Somewhere along my path as a poet/writer, I discovered I've always had a story floating around inside my soul - usually numerous tales. However, I've met writers who claim to have difficulty discovering an idea worthy to be developed into a book.
Why is that? There are probably numerous reasons, but the one that I believe is the missing ingredient to inspiration is: CURIOSITY.

Curiosity is a trait that is found in children in abundance, and also in adults who have maintained a childlike outlook on life. So why do some adults so quickly discard that mindset? One reason is that it doesn't seem sophisticated enough for the likes of an intellectual or an author.

However, if we writers want to pen something that is not only worthy of publication, but will also satisfy our own soul, it behooves us to tap into the wellspring of curiosity. Only then will we find a subject that is important to us, and will therefore matter to our prospective readers.

Below is a list of quotes on curiosity by some truly gifted people: 

"Curiosity is lying in wait for every secret." ~ Ralph Waldo Emerson

"We keep moving forward, opening new doors, and doing new things, because we're curious and curiosity keeps leading us down new paths." ~ Walt Disney

"Once we believe in ourselves, we can risk curiosity, wonder, spontaneous delight, or any experience that reveals the human spirit. " ~ e.e. cummings

"The important thing is not to stop questioning. Curiosity has its own reason for existing." ~ Albert Einstein

"Curiosity is one of the permanent and certain characteristics of a vigorous mind." ~ Samuel Johnson

"I think, at a child's birth, if a mother could ask a fairy godmother to endow it with the most useful gift, that gift would be curiosity."
~ Eleanor Roosevelt

"Curiosity about life in all of its aspects, I think, is still the secret of great creative people." ~ Leo Burnett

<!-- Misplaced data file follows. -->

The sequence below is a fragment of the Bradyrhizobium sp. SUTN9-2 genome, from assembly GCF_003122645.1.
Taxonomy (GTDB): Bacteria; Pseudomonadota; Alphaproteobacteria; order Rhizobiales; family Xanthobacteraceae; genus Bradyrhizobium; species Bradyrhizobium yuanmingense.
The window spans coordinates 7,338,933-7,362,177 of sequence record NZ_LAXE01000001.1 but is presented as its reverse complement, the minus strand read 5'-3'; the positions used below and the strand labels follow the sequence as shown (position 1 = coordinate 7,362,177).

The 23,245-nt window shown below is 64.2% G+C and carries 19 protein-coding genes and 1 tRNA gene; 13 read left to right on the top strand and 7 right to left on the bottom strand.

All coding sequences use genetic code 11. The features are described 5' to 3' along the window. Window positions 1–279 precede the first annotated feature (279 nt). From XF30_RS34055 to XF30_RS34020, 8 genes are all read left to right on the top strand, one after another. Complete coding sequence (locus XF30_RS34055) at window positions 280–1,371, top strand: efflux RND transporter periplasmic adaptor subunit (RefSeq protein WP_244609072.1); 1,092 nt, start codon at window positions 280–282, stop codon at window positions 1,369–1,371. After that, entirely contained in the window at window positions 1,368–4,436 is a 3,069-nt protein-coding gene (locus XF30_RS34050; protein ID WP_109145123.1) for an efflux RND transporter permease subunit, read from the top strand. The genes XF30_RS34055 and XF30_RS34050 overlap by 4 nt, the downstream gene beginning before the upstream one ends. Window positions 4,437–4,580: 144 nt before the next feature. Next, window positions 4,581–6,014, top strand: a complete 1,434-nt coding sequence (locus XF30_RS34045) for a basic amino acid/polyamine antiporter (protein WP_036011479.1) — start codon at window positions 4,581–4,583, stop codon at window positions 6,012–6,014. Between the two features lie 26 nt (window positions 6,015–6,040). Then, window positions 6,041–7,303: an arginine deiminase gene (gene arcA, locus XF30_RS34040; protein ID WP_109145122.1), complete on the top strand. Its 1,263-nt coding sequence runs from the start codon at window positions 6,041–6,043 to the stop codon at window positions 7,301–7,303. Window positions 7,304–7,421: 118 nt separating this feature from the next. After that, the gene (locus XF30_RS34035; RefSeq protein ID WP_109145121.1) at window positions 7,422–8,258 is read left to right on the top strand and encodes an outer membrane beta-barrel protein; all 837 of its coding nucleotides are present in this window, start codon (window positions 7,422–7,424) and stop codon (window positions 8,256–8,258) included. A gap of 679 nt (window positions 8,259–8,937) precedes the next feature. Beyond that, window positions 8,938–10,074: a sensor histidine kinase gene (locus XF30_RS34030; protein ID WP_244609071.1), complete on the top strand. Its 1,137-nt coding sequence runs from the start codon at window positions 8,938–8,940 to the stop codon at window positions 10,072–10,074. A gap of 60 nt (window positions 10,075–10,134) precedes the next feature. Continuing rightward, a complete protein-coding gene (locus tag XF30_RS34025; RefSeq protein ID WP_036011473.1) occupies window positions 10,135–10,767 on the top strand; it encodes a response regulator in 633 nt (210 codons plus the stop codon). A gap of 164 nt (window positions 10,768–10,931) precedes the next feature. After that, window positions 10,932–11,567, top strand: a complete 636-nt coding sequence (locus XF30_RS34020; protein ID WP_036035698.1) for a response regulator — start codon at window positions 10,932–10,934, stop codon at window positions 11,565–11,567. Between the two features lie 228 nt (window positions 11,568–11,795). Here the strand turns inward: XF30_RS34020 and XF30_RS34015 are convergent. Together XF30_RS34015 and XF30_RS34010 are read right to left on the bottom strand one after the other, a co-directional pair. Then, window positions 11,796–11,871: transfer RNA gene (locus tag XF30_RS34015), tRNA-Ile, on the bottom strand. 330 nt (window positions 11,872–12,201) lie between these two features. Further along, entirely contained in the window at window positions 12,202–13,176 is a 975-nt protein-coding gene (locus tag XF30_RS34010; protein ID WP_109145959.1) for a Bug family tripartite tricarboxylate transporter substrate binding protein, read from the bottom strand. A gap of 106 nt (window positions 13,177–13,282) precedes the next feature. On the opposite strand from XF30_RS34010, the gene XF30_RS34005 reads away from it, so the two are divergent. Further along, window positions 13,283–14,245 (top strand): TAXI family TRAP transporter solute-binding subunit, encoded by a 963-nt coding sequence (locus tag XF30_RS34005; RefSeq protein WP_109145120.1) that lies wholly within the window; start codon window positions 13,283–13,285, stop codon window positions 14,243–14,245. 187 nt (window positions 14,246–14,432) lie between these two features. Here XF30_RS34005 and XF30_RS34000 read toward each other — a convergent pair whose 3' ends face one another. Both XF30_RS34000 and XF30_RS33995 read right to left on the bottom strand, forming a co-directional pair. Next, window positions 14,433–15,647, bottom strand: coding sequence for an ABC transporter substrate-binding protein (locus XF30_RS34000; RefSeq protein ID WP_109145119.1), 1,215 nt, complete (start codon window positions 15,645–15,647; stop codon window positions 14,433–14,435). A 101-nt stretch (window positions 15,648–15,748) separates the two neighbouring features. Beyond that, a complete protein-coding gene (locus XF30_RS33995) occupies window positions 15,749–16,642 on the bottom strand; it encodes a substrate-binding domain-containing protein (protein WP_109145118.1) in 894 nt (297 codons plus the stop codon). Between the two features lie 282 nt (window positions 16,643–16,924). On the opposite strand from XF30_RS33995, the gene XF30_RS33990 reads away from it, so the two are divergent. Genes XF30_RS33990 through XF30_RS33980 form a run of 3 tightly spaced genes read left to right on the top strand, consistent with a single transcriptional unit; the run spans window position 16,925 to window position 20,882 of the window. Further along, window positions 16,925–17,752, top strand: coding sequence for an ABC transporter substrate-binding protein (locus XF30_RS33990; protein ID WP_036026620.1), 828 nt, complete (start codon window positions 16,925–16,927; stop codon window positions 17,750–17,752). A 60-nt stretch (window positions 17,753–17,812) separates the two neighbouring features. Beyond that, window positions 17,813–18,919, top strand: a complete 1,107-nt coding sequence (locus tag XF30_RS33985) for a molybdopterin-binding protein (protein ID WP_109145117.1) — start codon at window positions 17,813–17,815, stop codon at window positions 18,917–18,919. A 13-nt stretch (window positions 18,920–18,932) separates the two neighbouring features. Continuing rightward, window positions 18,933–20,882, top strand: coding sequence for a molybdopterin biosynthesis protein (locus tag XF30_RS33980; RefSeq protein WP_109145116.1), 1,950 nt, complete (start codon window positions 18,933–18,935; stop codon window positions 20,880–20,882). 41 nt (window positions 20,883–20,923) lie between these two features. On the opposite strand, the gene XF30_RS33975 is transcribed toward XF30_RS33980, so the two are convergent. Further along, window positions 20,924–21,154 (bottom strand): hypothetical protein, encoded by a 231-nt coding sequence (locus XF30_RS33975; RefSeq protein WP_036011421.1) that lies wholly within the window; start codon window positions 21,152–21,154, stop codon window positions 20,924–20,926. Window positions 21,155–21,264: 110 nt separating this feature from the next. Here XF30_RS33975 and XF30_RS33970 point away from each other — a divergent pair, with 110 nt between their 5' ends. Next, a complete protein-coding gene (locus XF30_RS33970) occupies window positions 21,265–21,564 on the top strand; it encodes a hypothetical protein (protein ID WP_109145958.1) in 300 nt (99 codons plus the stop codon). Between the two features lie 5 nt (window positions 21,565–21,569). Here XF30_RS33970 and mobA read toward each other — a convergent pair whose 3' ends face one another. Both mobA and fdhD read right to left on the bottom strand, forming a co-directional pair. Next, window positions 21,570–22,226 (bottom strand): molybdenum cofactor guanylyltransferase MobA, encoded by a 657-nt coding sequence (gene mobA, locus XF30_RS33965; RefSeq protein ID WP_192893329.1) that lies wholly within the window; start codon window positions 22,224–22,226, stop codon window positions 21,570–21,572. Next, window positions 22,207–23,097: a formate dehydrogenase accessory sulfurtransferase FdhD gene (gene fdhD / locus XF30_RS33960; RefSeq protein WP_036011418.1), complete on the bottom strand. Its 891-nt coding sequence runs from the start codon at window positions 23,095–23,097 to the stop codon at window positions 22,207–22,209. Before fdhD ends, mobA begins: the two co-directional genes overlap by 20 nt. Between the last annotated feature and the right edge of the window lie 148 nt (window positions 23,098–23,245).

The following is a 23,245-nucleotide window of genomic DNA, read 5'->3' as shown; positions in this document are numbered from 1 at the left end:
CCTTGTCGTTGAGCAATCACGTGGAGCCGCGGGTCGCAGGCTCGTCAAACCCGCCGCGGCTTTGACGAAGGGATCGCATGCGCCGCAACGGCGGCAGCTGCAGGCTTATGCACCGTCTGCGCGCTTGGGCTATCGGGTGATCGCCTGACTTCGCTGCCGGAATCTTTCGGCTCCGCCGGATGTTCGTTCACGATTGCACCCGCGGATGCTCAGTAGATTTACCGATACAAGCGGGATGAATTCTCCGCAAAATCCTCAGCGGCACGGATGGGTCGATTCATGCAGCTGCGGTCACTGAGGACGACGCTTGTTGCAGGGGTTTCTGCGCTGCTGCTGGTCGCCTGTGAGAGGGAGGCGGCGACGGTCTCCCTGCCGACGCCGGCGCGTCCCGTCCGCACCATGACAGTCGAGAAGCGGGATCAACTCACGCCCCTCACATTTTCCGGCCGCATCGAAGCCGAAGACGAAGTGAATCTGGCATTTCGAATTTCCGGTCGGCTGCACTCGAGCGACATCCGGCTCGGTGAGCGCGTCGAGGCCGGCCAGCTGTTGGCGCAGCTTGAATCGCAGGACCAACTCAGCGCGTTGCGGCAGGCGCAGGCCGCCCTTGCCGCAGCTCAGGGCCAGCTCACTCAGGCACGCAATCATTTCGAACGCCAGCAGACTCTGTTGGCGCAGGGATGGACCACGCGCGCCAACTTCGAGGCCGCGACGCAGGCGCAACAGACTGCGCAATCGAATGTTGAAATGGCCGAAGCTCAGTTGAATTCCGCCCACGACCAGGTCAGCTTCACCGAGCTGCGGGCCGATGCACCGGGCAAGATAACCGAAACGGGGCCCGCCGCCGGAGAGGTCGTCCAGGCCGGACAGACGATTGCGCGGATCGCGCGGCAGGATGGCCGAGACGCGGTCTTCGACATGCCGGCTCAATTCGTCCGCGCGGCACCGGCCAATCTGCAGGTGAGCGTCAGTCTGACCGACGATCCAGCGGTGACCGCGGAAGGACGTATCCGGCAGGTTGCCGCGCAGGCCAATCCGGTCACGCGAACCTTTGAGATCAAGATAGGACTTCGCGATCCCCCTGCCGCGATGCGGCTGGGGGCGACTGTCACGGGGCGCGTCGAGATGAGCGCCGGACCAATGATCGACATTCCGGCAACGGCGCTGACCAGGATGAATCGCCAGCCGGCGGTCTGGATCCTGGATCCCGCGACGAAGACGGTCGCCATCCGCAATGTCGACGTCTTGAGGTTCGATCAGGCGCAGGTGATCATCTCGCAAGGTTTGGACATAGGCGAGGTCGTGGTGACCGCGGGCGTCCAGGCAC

This topic has always interested me, but when I read the new book: Big Magic - Creative Living Beyond Fear, by Elizabeth Gilbert, I was reminded of the importance of curiosity. It's a must read for all writers!

Wednesday, November 4, 2015

Whimsical Word of the Week

Bailiwick (n.)

one's sphere of operations or particular area of interest.
Example: The English teacher refused to teach mathematics; it just wasn't in her bailiwick.

Monday, November 2, 2015

Bibliophile's Corner

by Katherine Applegate

Flap Copy Description:
In her first novel since winning the Newbery Medal, Katherine Applegate delivers an unforgettable and magical story about family, friendship, and resilience.

Jackson and his family have fallen on hard times. There's no more money for rent. And not much for food, either. His parents, his little sister, and their dog may have to live in their minivan. Again.

Crenshaw is a cat. He's large, he's outspoken, and he's imaginary. He has come back into Jackson's life to help him. But is an imaginary friend enough to save this family from losing everything?

Beloved author Katherine Applegate proves in unexpected ways that friends matter, whether real or imaginary.

My Thoughts:
The recently released middle grade novel by Katherine Applegate - Crenshaw - took me completely by surprise! While the book does include an anthropomorphic cat - as well as magical elements - it is a dramatic and poignant story that is sure to inspire a variety of readers. This entertaining and heartwarming tale will remind you not only of the importance of being resilient, but of being grateful. Ms. Applegate shines a light on the very real problem of hunger in our society - in fact, her new novel has spawned the Crenshaw Food Drive. I highly recommend Crenshaw to readers from the ages of eight to twelve!

Click here to learn more about the author, Katherine Applegate.